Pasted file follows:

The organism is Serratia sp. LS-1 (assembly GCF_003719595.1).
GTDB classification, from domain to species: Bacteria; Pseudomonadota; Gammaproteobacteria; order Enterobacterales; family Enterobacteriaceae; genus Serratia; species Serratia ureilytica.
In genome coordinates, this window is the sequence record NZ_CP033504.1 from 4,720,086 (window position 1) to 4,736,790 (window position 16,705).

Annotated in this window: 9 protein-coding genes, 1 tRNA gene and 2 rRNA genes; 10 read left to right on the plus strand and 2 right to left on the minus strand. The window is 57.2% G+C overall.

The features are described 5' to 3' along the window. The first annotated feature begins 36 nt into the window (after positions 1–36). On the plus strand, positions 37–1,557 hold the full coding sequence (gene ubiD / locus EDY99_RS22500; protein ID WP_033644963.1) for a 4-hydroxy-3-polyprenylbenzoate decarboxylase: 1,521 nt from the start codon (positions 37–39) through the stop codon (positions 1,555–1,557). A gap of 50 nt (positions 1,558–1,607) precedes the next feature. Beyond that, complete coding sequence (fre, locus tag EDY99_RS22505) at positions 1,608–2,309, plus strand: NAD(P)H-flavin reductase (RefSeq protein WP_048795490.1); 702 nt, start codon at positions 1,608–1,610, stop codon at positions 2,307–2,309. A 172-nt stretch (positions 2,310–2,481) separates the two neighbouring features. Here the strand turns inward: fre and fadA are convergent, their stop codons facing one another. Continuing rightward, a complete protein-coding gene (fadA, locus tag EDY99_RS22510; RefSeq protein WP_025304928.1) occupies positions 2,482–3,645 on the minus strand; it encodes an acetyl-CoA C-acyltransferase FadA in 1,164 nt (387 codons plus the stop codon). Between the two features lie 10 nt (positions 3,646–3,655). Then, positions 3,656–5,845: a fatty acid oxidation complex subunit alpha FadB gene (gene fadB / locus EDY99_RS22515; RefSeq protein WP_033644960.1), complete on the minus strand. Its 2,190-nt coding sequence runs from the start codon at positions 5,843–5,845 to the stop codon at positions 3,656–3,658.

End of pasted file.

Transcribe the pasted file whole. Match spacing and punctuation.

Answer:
The organism is Serratia sp. LS-1 (assembly GCF_003719595.1).
GTDB classification, from domain to species: Bacteria; Pseudomonadota; Gammaproteobacteria; order Enterobacterales; family Enterobacteriaceae; genus Serratia; species Serratia ureilytica.
In genome coordinates, this window is the sequence record NZ_CP033504.1 from 4,720,086 (window position 1) to 4,736,790 (window position 16,705).

Annotated in this window: 9 protein-coding genes, 1 tRNA gene and 2 rRNA genes; 10 read left to right on the plus strand and 2 right to left on the minus strand. The window is 57.2% G+C overall.

The features are described 5' to 3' along the window. The first annotated feature begins 36 nt into the window (after positions 1–36). On the plus strand, positions 37–1,557 hold the full coding sequence (gene ubiD / locus EDY99_RS22500; protein ID WP_033644963.1) for a 4-hydroxy-3-polyprenylbenzoate decarboxylase: 1,521 nt from the start codon (positions 37–39) through the stop codon (positions 1,555–1,557). A gap of 50 nt (positions 1,558–1,607) precedes the next feature. Beyond that, complete coding sequence (fre, locus tag EDY99_RS22505) at positions 1,608–2,309, plus strand: NAD(P)H-flavin reductase (RefSeq protein WP_048795490.1); 702 nt, start codon at positions 1,608–1,610, stop codon at positions 2,307–2,309. A 172-nt stretch (positions 2,310–2,481) separates the two neighbouring features. Here the strand turns inward: fre and fadA are convergent, their stop codons facing one another. Continuing rightward, a complete protein-coding gene (fadA, locus tag EDY99_RS22510; RefSeq protein WP_025304928.1) occupies positions 2,482–3,645 on the minus strand; it encodes an acetyl-CoA C-acyltransferase FadA in 1,164 nt (387 codons plus the stop codon). Between the two features lie 10 nt (positions 3,646–3,655). Then, positions 3,656–5,845: a fatty acid oxidation complex subunit alpha FadB gene (gene fadB / locus EDY99_RS22515; RefSeq protein WP_033644960.1), complete on the minus strand. Its 2,190-nt coding sequence runs from the start codon at positions 5,843–5,845 to the stop codon at positions 3,656–3,658.